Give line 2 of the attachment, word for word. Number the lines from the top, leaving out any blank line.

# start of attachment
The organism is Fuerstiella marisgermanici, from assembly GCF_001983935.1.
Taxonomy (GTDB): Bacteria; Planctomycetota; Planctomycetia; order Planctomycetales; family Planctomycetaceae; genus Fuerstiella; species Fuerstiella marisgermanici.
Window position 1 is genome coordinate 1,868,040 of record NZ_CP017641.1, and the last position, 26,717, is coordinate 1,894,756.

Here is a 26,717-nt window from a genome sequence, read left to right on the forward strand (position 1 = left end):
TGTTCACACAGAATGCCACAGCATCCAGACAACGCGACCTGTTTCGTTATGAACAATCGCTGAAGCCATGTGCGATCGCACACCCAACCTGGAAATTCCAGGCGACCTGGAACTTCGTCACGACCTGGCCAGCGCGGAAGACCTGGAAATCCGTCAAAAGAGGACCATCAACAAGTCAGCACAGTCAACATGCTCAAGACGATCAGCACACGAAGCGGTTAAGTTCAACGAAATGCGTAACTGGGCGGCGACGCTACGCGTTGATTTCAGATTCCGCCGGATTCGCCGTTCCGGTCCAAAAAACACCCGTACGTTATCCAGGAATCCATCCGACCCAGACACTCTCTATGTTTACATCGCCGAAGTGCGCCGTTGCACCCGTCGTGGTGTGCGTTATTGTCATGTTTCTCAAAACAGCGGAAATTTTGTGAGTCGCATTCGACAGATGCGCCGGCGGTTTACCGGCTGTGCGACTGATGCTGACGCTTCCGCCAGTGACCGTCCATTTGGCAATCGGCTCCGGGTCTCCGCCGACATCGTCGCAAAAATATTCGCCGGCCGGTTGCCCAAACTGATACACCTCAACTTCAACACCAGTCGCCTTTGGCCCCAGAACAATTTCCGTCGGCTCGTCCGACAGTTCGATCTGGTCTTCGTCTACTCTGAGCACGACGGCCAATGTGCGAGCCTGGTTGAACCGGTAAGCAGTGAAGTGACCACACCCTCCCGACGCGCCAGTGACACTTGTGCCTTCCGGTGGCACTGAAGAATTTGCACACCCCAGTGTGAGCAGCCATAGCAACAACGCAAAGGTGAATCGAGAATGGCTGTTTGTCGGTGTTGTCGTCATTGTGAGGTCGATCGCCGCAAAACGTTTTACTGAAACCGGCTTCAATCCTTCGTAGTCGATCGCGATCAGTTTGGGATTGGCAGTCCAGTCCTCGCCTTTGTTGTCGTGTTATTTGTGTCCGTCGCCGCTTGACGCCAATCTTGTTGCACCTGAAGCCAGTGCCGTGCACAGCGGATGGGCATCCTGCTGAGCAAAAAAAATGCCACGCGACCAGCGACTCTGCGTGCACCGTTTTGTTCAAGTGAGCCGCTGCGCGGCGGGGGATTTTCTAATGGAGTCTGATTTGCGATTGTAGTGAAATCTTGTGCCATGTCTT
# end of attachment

Taxonomy (GTDB): Bacteria; Planctomycetota; Planctomycetia; order Planctomycetales; family Planctomycetaceae; genus Fuerstiella; species Fuerstiella marisgermanici.